The early calculating instrument we know as the abacus-consisting of a wooden frame supporting wires or rods on which wooden beads slide from side to side-was developed in Mesopotamia from a flat,sand-covered,stone counting board on which pebbles were moved.This aid to calculation was in use long before the adioption of the Hindu-Arabic numeral system and can be used to record very large numbers accurately.
The easiest type of abacus to understand is the modern western version that uses a base of ten.Here each wire carries ten beads and represents a decadal unit,that is one,ten,100,1,000 and so on.A number,say 617,483, can be represented by positioning the respective number of beads,on each wire,against one side of the abacus.it is then a relatively easy task to add or subtract another number from the first one.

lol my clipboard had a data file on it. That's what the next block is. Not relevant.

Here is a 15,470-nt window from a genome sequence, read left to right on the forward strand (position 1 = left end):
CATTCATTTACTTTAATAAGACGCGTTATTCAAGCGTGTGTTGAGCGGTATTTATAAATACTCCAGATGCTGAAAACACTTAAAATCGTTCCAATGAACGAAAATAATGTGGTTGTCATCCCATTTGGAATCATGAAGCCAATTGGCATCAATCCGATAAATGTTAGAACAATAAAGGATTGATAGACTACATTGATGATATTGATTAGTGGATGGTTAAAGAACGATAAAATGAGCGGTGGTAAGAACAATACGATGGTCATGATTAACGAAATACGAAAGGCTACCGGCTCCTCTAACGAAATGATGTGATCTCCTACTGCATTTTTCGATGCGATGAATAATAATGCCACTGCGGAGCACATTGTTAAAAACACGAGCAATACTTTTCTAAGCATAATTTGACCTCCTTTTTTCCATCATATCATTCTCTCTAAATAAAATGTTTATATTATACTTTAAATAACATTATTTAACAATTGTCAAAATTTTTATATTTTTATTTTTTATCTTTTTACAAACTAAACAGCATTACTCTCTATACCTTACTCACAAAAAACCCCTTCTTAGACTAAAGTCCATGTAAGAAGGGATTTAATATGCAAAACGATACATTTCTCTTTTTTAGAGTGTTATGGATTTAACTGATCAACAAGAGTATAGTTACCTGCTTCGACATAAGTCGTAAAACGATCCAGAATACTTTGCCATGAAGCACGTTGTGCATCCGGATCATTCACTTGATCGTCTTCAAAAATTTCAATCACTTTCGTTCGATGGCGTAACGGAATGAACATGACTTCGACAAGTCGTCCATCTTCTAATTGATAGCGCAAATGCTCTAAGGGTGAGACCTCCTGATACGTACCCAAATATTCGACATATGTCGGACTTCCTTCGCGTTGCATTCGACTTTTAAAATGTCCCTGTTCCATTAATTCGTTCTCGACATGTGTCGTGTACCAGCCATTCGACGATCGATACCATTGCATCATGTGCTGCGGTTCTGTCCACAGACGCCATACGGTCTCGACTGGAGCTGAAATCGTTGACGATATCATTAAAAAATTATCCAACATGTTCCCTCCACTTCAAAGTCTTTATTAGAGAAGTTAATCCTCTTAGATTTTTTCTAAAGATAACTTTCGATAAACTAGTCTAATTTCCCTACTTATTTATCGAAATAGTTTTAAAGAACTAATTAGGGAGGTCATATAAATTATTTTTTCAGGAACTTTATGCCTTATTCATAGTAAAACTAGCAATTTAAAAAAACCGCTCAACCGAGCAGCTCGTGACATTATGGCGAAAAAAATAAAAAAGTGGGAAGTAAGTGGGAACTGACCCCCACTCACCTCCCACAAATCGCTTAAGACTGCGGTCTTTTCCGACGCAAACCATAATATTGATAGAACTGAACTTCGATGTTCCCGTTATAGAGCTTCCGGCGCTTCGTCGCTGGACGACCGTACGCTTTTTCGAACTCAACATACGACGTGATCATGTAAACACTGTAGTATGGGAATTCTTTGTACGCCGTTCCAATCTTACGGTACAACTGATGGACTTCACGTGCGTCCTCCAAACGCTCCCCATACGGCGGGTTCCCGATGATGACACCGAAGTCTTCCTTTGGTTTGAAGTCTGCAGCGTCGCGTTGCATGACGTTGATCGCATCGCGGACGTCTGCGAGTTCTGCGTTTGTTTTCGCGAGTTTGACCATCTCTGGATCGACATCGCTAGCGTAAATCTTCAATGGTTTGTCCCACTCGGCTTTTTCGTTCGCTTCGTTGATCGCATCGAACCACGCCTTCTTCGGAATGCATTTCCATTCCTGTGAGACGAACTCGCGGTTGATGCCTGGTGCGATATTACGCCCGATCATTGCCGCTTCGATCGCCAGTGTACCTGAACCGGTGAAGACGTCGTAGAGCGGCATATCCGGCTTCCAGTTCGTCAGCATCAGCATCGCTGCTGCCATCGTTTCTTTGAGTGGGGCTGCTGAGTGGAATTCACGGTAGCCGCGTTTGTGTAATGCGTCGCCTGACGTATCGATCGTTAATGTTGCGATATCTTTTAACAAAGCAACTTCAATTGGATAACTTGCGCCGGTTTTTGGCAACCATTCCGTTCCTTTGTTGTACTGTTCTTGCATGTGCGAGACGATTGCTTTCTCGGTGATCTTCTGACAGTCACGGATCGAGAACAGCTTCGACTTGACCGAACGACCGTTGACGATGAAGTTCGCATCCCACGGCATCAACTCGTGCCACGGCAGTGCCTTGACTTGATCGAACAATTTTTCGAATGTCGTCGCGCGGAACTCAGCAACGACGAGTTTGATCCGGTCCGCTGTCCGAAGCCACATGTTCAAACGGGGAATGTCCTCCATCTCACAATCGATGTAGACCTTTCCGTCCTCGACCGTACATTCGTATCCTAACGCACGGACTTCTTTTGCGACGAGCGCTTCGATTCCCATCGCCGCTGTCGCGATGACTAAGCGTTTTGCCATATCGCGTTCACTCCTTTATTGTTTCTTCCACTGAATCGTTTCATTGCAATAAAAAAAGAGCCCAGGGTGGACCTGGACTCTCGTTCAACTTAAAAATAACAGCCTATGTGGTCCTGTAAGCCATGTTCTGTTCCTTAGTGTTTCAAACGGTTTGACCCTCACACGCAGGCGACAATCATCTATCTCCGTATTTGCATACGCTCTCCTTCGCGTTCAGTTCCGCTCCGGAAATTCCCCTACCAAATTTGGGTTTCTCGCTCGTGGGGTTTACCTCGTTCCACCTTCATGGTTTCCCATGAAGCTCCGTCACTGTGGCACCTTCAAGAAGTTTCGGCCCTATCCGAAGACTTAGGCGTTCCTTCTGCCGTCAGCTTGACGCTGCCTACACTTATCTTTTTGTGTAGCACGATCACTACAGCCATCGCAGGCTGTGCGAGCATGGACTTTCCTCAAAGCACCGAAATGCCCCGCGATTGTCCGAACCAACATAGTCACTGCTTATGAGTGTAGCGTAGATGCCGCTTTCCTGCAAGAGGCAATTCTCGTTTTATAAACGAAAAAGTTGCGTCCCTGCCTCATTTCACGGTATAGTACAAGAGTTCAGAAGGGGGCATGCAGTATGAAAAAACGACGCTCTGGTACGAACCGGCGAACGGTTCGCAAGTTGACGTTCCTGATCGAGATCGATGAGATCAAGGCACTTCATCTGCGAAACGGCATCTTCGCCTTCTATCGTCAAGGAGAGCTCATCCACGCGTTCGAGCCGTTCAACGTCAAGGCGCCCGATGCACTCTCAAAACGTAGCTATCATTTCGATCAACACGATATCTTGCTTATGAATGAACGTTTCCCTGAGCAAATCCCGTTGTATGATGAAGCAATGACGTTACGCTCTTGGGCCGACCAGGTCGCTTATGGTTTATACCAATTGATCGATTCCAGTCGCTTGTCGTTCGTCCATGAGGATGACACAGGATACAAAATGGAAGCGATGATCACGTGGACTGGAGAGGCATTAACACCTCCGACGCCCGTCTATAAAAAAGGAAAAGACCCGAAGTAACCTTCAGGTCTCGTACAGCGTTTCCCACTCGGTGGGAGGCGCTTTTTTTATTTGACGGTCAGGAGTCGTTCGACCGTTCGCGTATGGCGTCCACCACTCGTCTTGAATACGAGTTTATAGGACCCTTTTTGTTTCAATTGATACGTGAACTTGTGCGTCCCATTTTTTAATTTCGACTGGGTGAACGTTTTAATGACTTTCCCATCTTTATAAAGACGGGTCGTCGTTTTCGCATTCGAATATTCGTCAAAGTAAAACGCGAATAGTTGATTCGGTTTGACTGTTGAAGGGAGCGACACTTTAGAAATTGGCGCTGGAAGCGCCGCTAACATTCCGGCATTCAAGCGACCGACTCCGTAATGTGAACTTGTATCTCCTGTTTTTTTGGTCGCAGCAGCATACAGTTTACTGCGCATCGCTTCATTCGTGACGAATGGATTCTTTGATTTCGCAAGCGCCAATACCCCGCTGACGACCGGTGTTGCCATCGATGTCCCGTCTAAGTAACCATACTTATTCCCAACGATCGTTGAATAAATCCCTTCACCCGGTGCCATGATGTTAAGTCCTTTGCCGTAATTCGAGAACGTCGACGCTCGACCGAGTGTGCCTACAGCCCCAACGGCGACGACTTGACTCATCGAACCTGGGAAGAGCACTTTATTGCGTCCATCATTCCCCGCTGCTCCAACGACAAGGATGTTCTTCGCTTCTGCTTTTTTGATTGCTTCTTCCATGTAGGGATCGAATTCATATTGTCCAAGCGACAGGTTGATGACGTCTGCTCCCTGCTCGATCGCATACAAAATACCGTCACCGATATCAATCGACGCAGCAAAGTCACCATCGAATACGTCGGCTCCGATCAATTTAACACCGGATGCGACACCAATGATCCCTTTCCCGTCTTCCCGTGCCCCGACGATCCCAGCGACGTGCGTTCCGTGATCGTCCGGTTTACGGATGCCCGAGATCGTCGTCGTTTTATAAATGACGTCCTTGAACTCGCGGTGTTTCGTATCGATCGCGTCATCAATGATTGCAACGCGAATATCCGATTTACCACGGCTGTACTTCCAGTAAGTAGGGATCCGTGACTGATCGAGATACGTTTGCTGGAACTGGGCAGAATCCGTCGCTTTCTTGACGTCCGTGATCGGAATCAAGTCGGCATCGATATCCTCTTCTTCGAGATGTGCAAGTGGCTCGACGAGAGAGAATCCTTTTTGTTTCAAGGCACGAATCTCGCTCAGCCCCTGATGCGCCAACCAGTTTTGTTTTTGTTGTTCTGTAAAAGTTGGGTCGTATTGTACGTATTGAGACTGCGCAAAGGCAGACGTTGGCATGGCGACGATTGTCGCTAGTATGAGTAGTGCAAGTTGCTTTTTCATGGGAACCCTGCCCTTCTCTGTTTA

After a calculation,the whole abacus can also be reset for further computing by a simple shake.
Abaci were widely used throughout the ancient world and are still important as a teaching aid in pre-school.The ovement of the beads helps children to understand the groupings of ten that are the foundation of our present number system.
Other abaci were produced with an interior dividing bar.The chinese suan-pad,introduced about 1200 C.E.,had five beads on one side of the bar and two above.The japanese soroban originally had a five-to-one bead distribution.The russian schety followed the european pattern with ten beads and no bar.